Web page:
October 18 2002
By Bryan Hersh of 49ers Paradise
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Since the start of the season Iíve been keeping tabs on how many passes Terrell Owens drops. Itís not that Iím anti-Owens, but I do see his inability to hold onto catch-able balls as a problem. While it can be argued what balls are catch-able and what balls arenít, the ones Iím counting are those that hit Owens, or pass through his hands/arms. Conversely, I donít count defensive players batting the ball out of his hands, or passes that arenít on target. On a similar note, I also donít count plays where Owens simply stops running his pattern - which isnít happening now, as much as it was at the beginning of the season.
To date, Owens has recorded nine drops, which is 1.8 a game. This past Monday night, Owens dropped two balls that fit into the category described above. These drops were insignificant compared to some of the ones earlier this season in that none were potential touchdowns, but certainly when the ball is in Owens hands you really never know.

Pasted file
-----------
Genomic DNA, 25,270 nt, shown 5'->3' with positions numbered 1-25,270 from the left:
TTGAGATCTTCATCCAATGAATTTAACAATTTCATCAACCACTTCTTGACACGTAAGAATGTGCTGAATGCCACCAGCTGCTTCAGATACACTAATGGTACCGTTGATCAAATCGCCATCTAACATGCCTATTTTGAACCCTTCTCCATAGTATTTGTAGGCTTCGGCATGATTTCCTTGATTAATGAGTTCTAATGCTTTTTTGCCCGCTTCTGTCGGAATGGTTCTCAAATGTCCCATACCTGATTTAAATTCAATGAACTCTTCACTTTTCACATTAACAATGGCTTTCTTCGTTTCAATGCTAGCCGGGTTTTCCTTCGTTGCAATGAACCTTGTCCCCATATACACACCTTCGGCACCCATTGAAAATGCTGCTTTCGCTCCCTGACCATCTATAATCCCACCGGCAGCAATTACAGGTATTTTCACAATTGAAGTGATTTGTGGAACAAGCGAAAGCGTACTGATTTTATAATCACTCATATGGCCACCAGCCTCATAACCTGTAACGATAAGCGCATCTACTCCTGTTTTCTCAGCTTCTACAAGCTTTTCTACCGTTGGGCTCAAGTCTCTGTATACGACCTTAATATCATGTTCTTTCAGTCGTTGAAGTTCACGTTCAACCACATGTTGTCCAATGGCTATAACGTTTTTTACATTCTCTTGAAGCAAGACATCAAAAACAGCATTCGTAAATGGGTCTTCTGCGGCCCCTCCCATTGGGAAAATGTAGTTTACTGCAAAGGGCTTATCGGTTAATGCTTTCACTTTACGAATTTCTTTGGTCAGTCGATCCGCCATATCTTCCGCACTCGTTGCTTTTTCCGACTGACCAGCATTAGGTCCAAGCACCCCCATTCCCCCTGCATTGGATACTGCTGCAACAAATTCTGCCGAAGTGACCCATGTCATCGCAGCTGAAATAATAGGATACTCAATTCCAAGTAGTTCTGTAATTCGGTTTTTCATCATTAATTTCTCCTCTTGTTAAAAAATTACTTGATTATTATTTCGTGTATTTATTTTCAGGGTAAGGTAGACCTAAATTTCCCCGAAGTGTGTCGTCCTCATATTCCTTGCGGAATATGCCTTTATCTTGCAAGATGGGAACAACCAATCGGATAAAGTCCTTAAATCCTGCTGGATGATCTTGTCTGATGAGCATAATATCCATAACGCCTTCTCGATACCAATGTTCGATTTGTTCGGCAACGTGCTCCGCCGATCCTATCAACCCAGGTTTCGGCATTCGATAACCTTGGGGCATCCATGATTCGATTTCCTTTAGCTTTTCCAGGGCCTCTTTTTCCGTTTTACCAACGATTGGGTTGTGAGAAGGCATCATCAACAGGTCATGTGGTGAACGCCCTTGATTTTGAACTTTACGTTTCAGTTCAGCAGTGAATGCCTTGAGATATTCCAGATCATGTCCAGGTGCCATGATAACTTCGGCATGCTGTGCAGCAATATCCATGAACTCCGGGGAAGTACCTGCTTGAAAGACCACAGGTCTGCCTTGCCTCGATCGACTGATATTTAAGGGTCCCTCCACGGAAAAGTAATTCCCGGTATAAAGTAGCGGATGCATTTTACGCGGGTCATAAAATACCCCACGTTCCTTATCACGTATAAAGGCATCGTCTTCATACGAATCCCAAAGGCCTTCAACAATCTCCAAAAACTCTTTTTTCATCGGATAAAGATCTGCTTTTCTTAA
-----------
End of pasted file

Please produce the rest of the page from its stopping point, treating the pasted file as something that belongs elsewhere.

Owens is a dangerous weapon. He can be the teams biggest play maker but is also often responsible with losing his concentration, or trying to hard to make the play instead of catching the ball. The resulting dropped passes can be extremely damaging to the offense considering Owens is the teamís Ďgo to guyí and will see more balls thrown his way than any other player- even if the other players tend to hold onto the ball more.
Owens needs to start holding on to the ball every time it comes his way. The occasional drop is understandable, but the 1.8 average per game is too high for a play making receiver. He must learn that catching the ball is more important than the big play, and thus he must lean to catch the ball first and then try and make plays, this idea alone should be able to limit Owensí dropped balls.